Many want a change, and now that the New Year has arrived, it seems like the right time to do one of the following:
1. Go to cash and wait out this storm. It’s not worth stomaching the volatility and paying fees to get these returns.
2. Add more risk into a conservative portfolio in order to achieve returns that were so easy to obtain just a few years ago. There are bills that need to get paid.
While I understand the desire to make a change, the beginning of the New Year is as arbitrary and irrelevant as any other time period. Altering an asset allocation should only be considered as financial markets evolve over time, and these moves have absolutely nothing to do with the current positioning of the Earth as it orbits around a big ball of gas.
In fact, let’s dig deeper into the two scenarios above to show why it’s often best to do nothing at all. To those who can’t handle seeing their nest eggs up one day and down the next, the chart below shows why trying to time markets in such a manner is akin to gambling.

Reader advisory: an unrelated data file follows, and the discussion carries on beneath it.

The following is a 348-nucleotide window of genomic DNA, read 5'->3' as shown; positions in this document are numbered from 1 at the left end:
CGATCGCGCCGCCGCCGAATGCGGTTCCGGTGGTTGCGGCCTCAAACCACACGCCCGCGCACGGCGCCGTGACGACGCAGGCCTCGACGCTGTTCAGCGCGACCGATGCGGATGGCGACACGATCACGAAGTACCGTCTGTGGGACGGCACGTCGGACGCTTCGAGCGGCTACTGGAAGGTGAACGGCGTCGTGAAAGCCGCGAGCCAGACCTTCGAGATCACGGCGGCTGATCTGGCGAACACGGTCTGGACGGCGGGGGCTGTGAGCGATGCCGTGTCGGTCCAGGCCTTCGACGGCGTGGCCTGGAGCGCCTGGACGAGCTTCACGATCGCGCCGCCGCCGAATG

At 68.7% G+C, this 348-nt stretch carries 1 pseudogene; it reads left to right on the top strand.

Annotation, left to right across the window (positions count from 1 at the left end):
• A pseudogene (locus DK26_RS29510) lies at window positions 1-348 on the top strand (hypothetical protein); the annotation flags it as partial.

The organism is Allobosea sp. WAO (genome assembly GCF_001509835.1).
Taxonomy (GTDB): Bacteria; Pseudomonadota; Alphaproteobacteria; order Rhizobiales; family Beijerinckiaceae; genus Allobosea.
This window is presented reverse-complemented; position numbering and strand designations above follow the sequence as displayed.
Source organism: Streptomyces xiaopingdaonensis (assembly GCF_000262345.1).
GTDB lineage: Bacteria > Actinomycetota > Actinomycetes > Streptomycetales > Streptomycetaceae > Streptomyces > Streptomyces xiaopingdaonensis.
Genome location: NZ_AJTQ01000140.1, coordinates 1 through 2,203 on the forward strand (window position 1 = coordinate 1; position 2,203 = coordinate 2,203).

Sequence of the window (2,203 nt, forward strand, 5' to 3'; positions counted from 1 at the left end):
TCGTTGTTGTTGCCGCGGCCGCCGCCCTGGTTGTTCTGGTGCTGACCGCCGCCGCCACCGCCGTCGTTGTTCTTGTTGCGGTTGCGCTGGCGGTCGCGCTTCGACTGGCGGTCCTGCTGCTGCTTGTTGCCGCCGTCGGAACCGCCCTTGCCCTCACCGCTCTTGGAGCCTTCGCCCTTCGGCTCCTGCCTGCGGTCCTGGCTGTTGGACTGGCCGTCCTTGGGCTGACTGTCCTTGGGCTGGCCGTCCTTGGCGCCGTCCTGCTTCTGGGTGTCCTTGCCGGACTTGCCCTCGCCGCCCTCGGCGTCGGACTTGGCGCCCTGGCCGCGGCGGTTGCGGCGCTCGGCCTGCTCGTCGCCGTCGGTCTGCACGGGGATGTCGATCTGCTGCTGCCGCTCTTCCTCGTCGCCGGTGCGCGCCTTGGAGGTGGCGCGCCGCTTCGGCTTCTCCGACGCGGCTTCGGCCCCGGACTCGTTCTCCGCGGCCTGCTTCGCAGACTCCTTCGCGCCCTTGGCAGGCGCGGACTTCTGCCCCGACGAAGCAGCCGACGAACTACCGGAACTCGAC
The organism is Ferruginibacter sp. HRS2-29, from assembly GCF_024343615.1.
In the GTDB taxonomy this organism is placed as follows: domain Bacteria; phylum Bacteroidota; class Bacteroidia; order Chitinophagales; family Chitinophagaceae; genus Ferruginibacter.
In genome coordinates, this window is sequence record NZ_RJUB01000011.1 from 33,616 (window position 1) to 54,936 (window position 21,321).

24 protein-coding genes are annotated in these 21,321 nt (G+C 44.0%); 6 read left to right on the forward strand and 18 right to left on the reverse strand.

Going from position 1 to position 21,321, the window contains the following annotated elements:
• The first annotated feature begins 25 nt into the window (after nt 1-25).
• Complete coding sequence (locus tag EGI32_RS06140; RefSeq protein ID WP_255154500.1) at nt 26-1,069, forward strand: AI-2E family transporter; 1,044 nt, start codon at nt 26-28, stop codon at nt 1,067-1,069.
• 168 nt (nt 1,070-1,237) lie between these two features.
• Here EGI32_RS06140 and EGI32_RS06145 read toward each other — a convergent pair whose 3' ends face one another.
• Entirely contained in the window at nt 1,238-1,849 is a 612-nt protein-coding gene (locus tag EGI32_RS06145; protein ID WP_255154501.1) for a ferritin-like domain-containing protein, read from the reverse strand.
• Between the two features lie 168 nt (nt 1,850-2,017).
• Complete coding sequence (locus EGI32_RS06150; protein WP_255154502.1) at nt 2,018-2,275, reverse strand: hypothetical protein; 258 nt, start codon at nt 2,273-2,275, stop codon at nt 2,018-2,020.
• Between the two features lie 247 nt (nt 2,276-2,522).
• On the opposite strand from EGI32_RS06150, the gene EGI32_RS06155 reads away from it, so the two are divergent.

A $10,000 investment in the S&P 500 back in January 1995, has delivered $65,453 (far left green bar) as of the end of 2014. Had an investor missed the ten best days in the market, his return would get cut over half to $32,665 (second green bar from the left).
What makes timing markets even more brutal is that six of the ten best days occurred within two weeks of the ten worst days. Meaning, the best and worst days transpired during periods of volatility, and proper timing would require an investor to know the exact days to buy and sell.
Simply put, it’s not about timing markets but rather time in the market. Cash will do nothing but lose money safely, so it’s best to stay the course for now.